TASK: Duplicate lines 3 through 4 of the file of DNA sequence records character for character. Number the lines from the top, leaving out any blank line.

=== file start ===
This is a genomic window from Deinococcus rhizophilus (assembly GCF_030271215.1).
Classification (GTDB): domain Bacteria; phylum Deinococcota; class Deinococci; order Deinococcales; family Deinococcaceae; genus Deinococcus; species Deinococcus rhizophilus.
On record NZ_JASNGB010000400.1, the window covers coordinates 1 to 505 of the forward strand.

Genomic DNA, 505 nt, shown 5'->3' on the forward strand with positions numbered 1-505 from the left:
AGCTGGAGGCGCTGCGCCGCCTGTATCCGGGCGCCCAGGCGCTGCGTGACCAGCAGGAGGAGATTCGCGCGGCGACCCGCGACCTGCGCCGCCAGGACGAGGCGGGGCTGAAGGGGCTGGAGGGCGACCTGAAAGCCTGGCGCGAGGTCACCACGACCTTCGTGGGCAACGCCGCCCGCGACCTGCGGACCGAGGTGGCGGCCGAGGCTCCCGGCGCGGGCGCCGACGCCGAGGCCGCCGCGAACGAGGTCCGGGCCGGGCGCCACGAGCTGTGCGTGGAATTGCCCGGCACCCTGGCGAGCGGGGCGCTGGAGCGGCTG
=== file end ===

On record NZ_JASNGB010000400.1, the window covers coordinates 1 to 505 of the forward strand.

Genomic DNA, 505 nt, shown 5'->3' on the forward strand with positions numbered 1-505 from the left: